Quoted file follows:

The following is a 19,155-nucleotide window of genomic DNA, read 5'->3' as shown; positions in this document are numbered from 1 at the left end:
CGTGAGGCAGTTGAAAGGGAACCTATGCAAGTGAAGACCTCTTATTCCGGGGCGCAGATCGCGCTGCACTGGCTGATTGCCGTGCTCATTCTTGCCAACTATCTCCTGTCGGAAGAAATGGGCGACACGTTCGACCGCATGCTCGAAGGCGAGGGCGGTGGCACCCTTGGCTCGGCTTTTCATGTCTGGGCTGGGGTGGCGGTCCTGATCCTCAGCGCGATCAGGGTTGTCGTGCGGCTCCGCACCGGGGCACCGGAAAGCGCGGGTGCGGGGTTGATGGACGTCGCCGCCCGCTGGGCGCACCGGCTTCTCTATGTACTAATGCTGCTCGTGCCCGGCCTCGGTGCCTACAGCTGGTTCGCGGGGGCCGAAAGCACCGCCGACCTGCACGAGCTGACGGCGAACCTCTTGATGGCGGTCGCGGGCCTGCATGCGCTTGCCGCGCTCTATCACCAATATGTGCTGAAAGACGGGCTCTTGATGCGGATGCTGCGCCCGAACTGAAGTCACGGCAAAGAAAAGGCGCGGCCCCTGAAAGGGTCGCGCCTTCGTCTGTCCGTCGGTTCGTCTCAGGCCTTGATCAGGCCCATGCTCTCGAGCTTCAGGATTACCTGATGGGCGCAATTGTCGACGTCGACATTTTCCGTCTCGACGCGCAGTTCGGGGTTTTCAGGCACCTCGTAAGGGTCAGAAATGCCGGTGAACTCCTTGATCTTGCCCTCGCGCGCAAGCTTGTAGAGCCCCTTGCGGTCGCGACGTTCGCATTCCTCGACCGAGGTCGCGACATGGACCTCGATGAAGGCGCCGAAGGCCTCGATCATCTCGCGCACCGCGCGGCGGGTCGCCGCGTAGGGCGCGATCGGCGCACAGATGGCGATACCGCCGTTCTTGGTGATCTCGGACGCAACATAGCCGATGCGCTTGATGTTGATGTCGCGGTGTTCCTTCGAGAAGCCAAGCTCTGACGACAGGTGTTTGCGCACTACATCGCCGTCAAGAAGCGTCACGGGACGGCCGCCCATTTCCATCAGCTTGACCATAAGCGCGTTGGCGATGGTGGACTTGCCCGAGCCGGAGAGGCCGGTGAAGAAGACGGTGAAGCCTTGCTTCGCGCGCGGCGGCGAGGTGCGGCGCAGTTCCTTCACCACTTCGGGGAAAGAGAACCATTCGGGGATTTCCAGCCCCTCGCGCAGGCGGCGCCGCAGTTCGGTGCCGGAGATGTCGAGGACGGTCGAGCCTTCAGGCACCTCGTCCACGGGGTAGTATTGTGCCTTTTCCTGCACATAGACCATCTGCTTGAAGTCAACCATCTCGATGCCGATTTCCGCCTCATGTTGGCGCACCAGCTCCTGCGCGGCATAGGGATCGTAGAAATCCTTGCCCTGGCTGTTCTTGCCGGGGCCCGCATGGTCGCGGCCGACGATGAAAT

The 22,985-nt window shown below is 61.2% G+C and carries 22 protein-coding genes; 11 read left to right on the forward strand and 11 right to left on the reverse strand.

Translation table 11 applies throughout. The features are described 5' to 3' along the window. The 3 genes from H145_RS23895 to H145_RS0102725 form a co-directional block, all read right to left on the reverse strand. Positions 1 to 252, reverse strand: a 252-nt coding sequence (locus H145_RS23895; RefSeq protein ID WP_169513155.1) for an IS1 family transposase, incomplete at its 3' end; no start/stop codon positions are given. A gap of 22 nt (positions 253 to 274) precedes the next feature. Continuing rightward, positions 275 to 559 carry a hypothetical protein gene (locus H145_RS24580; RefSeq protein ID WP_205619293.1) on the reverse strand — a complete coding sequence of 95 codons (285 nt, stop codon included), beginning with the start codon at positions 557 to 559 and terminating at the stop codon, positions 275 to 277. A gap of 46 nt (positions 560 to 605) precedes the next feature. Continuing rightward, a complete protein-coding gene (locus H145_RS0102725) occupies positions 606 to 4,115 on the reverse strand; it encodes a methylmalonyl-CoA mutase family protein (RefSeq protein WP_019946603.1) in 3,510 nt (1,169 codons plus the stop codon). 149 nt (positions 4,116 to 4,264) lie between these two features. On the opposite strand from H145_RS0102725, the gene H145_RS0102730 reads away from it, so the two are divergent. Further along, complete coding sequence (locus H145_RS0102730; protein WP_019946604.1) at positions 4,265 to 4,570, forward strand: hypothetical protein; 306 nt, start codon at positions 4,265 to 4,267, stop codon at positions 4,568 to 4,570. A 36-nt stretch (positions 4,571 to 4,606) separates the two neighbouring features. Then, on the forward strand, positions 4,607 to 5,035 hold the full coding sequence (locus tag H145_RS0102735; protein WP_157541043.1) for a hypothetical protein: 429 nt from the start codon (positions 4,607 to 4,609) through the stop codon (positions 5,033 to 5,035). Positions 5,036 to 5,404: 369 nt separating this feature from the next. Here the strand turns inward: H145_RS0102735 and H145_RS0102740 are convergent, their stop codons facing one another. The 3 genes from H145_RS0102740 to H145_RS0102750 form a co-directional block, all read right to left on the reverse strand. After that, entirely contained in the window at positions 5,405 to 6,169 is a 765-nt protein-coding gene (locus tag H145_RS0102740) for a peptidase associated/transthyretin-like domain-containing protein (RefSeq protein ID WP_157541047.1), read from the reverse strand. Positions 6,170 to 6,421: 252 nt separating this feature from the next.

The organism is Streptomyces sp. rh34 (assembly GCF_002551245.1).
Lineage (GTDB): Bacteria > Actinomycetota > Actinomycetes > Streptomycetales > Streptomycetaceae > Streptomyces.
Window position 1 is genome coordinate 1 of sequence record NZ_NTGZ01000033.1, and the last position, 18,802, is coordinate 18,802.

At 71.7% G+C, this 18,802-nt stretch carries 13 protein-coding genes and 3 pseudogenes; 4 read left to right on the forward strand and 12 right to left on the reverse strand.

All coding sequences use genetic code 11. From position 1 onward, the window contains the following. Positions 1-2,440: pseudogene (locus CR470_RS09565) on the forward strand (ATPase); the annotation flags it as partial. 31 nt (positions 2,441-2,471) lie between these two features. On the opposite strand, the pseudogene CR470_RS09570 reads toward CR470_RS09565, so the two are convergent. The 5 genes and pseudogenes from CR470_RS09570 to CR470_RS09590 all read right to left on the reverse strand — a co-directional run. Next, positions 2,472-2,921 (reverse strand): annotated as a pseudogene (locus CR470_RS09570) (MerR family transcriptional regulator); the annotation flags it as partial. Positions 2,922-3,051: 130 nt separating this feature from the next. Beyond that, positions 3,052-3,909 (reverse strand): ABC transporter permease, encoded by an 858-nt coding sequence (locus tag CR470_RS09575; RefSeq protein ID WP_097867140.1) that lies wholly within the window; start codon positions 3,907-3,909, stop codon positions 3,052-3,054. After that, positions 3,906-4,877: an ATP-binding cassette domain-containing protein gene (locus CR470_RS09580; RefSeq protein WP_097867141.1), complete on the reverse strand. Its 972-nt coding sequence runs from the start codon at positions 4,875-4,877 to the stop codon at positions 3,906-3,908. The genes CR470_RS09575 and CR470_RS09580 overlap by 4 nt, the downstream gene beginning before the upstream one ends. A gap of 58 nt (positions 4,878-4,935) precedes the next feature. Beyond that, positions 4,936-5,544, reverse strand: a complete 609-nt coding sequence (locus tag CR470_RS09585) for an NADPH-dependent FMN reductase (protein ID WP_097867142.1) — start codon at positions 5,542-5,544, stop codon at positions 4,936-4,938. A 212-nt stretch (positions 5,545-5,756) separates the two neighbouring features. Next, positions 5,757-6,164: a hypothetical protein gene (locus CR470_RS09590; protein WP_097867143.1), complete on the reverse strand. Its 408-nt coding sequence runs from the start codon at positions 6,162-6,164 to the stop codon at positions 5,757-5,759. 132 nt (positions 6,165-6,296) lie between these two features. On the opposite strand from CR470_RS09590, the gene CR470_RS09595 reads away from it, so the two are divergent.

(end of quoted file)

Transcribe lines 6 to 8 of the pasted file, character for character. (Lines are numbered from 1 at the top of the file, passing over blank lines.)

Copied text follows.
Lineage (GTDB): Bacteria > Actinomycetota > Actinomycetes > Streptomycetales > Streptomycetaceae > Streptomyces.
Window position 1 is genome coordinate 1 of sequence record NZ_NTGZ01000033.1, and the last position, 18,802, is coordinate 18,802.

At 71.7% G+C, this 18,802-nt stretch carries 13 protein-coding genes and 3 pseudogenes; 4 read left to right on the forward strand and 12 right to left on the reverse strand.